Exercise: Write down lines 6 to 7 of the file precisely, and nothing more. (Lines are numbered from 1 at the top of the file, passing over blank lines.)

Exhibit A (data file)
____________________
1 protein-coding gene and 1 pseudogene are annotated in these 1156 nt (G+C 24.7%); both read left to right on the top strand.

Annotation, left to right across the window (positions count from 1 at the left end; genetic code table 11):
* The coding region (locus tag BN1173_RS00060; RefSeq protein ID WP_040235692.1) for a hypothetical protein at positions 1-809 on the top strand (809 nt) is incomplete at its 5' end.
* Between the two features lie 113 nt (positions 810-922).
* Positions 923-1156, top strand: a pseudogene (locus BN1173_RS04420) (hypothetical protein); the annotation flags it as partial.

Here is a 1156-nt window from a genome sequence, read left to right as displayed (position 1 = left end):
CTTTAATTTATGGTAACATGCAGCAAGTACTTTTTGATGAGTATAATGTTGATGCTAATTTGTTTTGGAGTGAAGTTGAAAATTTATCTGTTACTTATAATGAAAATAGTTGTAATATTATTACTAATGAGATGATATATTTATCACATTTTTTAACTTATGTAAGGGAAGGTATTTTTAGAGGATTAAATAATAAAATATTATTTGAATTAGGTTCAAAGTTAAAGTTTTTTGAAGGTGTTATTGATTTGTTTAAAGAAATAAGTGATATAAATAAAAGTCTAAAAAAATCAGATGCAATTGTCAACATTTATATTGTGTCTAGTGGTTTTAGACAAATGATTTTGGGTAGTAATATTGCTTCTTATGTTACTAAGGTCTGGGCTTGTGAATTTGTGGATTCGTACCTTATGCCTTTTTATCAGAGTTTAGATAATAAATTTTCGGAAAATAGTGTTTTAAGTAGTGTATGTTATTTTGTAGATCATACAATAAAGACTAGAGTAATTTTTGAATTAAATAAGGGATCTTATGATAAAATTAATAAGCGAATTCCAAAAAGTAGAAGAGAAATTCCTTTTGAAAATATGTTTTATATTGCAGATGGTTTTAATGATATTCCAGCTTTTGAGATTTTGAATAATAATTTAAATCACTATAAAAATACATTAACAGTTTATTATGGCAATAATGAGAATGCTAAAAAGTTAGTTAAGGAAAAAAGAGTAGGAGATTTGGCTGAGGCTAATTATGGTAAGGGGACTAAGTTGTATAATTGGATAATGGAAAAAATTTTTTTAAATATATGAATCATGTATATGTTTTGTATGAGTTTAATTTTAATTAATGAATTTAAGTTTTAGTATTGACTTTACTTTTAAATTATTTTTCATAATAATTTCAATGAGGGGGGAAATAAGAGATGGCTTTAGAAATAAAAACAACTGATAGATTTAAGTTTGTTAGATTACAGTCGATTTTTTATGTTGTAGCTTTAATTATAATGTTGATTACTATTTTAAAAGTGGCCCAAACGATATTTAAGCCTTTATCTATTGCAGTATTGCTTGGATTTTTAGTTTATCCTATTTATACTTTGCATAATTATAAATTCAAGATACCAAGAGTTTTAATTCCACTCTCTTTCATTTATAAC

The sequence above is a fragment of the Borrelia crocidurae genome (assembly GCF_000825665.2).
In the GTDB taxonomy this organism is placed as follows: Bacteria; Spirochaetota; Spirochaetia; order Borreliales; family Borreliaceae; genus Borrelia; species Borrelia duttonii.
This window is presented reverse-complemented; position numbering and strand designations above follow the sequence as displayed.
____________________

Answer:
Here is a 1156-nt window from a genome sequence, read left to right as displayed (position 1 = left end):
CTTTAATTTATGGTAACATGCAGCAAGTACTTTTTGATGAGTATAATGTTGATGCTAATTTGTTTTGGAGTGAAGTTGAAAATTTATCTGTTACTTATAATGAAAATAGTTGTAATATTATTACTAATGAGATGATATATTTATCACATTTTTTAACTTATGTAAGGGAAGGTATTTTTAGAGGATTAAATAATAAAATATTATTTGAATTAGGTTCAAAGTTAAAGTTTTTTGAAGGTGTTATTGATTTGTTTAAAGAAATAAGTGATATAAATAAAAGTCTAAAAAAATCAGATGCAATTGTCAACATTTATATTGTGTCTAGTGGTTTTAGACAAATGATTTTGGGTAGTAATATTGCTTCTTATGTTACTAAGGTCTGGGCTTGTGAATTTGTGGATTCGTACCTTATGCCTTTTTATCAGAGTTTAGATAATAAATTTTCGGAAAATAGTGTTTTAAGTAGTGTATGTTATTTTGTAGATCATACAATAAAGACTAGAGTAATTTTTGAATTAAATAAGGGATCTTATGATAAAATTAATAAGCGAATTCCAAAAAGTAGAAGAGAAATTCCTTTTGAAAATATGTTTTATATTGCAGATGGTTTTAATGATATTCCAGCTTTTGAGATTTTGAATAATAATTTAAATCACTATAAAAATACATTAACAGTTTATTATGGCAATAATGAGAATGCTAAAAAGTTAGTTAAGGAAAAAAGAGTAGGAGATTTGGCTGAGGCTAATTATGGTAAGGGGACTAAGTTGTATAATTGGATAATGGAAAAAATTTTTTTAAATATATGAATCATGTATATGTTTTGTATGAGTTTAATTTTAATTAATGAATTTAAGTTTTAGTATTGACTTTACTTTTAAATTATTTTTCATAATAATTTCAATGAGGGGGGAAATAAGAGATGGCTTTAGAAATAAAAACAACTGATAGATTTAAGTTTGTTAGATTACAGTCGATTTTTTATGTTGTAGCTTTAATTATAATGTTGATTACTATTTTAAAAGTGGCCCAAACGATATTTAAGCCTTTATCTATTGCAGTATTGCTTGGATTTTTAGTTTATCCTATTTATACTTTGCATAATTATAAATTCAAGATACCAAGAGTTTTAATTCCACTCTCTTTCATTTATAAC